Availability of data and materials

The datasets used and analysed during the current study are available from the corresponding author on reasonable request.

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Open access funding provided by the Faculty of Biotechnology and Animal Husbandry of the West Pomeranian University of Technology in Szczecin.

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AB - research concept and carrying it out, analysis of the results, preparation of the manuscript for printing;TS - research concept and carrying it out, analysis of the results, preparation of the manuscript for printing; BB - research concept and conducting, analysis of the results, preparation of the manuscript for printing;PC - analysis of results, correction of the English language; JU - participation in conducting the experiment; NW - participation in conducting the experiment. All authors read the manuscript and approved it.

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Correspondence to Tomasz Stankiewicz.

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Animal procedure (ultrasound examination) conducted for this study is in accordance with the “Act on the protection of animals used for scientific purposes” of the Republic of Poland. This act is fully compliant with the EU directive no. 2010/63/EU [53] for the protection of animals used for scientific purposes. This experiment was approved by the Local Ethical Committee for Experiments on Animals in Poznań, Poznań University of Life Sciences (Resolution No. 20/2018). All reported methods are in accordance with the ARRIVE guidelines.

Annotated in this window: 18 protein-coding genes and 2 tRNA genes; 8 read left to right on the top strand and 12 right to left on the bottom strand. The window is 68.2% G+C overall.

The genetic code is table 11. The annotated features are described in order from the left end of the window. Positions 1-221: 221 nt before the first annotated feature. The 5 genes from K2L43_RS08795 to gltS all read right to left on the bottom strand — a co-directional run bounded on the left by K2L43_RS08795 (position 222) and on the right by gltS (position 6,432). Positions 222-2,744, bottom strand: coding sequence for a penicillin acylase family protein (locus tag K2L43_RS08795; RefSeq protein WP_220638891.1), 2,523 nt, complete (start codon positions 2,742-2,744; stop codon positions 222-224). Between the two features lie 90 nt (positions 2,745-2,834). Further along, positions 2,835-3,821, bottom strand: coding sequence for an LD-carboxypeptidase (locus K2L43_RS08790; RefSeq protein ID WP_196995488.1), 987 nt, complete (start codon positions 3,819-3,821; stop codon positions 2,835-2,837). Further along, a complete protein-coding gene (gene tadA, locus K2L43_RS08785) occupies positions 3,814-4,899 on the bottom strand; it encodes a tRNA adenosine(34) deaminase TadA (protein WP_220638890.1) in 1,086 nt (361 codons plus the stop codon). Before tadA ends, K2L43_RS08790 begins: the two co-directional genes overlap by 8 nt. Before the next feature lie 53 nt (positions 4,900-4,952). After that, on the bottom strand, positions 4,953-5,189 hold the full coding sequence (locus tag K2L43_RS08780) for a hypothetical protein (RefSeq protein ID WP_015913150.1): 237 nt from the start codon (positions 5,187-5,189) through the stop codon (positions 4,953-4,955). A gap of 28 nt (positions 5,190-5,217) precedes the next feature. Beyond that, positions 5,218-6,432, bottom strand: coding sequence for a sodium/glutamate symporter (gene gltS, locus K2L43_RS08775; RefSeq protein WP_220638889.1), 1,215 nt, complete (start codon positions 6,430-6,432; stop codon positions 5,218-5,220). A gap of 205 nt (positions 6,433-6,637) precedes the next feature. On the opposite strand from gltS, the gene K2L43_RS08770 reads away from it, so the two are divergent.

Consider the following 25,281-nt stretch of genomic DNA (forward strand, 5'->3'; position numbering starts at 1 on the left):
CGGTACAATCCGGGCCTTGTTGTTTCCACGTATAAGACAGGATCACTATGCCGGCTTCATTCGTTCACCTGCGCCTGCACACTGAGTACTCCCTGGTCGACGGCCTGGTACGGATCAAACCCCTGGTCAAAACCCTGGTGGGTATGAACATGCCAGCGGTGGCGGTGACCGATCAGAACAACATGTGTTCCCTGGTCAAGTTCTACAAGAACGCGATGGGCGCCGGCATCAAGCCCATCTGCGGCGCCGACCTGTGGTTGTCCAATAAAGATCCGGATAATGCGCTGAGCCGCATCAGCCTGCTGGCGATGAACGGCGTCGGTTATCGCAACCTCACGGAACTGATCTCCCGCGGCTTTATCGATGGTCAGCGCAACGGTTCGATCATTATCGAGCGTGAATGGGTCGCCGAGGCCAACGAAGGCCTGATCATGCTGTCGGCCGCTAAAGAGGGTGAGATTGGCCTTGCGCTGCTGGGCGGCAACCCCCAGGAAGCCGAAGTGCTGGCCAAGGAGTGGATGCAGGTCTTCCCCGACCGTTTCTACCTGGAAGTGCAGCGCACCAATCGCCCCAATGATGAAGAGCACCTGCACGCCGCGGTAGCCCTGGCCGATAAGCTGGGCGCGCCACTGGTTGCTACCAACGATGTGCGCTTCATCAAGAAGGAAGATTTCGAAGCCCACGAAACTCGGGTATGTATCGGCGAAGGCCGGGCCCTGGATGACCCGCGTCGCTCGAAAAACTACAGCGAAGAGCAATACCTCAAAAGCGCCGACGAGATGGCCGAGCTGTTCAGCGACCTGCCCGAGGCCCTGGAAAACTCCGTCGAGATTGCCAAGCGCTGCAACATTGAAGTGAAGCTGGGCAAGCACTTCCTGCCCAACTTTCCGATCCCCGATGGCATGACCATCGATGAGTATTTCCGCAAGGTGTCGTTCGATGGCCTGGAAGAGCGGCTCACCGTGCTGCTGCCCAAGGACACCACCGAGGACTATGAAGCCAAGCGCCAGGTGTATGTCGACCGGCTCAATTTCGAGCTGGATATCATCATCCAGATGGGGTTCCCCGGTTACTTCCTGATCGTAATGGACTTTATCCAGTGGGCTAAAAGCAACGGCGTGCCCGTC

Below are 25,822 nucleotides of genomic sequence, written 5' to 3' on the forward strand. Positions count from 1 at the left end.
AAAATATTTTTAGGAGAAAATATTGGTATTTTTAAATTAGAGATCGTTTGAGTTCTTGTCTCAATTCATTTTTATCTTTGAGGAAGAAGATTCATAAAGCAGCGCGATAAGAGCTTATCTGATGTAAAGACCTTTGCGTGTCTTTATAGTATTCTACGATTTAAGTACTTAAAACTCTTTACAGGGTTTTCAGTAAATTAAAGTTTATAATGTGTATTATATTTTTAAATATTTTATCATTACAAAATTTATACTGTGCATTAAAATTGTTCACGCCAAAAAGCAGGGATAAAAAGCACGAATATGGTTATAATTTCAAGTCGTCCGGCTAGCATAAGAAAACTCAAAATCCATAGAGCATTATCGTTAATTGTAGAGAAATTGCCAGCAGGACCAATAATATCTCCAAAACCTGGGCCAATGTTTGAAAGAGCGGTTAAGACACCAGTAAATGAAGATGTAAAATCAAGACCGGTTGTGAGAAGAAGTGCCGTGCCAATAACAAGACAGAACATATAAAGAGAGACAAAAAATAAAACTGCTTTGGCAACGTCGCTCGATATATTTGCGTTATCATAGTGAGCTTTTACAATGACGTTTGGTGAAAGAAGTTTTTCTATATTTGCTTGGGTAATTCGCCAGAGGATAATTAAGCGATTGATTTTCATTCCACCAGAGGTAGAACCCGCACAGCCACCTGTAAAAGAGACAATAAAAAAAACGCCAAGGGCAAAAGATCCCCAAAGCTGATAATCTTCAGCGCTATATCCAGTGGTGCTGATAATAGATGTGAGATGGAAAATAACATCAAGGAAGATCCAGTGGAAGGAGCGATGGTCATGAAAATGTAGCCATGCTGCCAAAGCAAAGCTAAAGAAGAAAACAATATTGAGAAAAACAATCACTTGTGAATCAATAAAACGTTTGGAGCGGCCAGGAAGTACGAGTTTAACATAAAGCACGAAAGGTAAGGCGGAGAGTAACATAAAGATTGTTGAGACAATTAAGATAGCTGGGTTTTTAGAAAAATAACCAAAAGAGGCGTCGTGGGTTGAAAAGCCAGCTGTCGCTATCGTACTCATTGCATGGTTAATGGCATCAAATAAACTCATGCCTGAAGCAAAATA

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Brzozowska, A., Stankiewicz, T., Błaszczyk, B. et al. Ultrasound parameters of early pregnancy and Doppler indices of blood vessels in the placenta and umbilical cord throughout the pregnancy period in sheep. BMC Vet Res 18, 326 (2022). https://doi.org/10.1186/s12917-022-03424-z

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Keywords

  • Placenta
  • Umbilical cord
  • Arteries
  • Veins
  • Corpus luteum
  • Doppler ultrasound
  • Pregnancy
  • Sheep